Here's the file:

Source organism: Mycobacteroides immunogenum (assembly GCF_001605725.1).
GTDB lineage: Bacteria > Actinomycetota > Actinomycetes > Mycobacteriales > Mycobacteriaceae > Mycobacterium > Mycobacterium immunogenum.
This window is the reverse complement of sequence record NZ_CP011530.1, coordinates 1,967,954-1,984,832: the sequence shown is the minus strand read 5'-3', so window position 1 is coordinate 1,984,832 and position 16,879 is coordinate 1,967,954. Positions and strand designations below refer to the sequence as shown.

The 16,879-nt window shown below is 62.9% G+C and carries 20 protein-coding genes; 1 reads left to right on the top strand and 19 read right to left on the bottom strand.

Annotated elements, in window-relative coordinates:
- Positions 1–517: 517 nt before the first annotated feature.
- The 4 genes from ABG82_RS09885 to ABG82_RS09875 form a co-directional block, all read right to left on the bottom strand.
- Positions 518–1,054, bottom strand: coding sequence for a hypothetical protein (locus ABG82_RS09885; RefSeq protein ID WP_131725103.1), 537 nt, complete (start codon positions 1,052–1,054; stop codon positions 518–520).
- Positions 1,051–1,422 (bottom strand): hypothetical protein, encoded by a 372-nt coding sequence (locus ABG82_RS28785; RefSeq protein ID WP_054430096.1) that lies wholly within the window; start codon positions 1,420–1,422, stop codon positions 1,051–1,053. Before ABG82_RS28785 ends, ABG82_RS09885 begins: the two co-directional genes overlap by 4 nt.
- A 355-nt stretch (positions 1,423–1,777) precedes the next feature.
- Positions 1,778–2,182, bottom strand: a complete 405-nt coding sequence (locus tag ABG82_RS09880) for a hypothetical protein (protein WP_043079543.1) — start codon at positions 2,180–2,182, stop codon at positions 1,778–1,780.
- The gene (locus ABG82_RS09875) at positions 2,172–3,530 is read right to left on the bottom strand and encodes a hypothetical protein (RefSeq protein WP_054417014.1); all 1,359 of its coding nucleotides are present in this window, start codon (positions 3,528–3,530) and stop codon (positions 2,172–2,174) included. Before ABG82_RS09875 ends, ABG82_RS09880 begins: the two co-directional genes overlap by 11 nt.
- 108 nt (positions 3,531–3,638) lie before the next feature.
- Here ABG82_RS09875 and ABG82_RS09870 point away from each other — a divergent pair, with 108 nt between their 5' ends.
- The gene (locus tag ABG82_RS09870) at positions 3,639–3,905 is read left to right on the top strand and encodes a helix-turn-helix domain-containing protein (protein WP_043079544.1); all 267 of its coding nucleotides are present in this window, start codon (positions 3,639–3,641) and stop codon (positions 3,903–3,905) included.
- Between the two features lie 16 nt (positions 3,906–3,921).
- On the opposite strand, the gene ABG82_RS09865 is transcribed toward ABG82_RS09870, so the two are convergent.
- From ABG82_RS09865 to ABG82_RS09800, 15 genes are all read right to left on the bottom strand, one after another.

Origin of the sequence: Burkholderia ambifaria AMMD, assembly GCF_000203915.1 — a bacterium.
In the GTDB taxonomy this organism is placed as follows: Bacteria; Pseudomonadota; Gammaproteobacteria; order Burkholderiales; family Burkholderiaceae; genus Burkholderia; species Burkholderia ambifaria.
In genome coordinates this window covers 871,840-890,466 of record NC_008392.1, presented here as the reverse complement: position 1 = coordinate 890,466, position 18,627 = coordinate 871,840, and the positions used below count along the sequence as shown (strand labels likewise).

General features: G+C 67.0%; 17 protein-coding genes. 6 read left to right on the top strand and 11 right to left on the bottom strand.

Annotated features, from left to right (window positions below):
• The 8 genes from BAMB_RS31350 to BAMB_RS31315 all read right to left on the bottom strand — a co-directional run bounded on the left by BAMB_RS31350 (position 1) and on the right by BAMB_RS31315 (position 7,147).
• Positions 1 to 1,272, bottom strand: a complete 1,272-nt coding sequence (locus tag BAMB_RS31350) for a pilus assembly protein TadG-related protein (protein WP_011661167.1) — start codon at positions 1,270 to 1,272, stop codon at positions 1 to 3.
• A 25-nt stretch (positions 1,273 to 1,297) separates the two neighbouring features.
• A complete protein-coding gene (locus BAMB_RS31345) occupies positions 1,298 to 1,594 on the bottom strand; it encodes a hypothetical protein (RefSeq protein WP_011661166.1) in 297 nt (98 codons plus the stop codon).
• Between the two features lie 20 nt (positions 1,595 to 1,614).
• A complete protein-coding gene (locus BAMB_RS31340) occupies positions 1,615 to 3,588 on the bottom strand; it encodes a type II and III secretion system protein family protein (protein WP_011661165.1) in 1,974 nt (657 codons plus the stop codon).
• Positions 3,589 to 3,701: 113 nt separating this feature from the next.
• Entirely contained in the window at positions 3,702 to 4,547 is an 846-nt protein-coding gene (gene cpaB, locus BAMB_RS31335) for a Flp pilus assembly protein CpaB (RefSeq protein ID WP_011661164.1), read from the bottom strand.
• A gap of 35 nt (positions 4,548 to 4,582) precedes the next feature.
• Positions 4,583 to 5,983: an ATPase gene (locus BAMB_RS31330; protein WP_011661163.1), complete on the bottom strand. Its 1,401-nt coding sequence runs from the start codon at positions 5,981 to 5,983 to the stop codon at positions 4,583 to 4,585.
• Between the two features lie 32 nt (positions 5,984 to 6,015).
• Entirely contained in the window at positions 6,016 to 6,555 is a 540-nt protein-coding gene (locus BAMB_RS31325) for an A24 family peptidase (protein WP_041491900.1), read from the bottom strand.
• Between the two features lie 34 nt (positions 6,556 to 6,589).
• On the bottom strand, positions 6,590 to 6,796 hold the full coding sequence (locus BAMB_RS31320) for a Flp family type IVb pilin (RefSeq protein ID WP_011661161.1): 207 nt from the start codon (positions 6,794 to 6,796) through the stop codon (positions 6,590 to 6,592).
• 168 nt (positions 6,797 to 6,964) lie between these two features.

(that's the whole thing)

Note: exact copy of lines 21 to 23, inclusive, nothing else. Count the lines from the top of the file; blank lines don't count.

In genome coordinates this window covers 871,840-890,466 of record NC_008392.1, presented here as the reverse complement: position 1 = coordinate 890,466, position 18,627 = coordinate 871,840, and the positions used below count along the sequence as shown (strand labels likewise).

General features: G+C 67.0%; 17 protein-coding genes. 6 read left to right on the top strand and 11 right to left on the bottom strand.

Annotated features, from left to right (window positions below):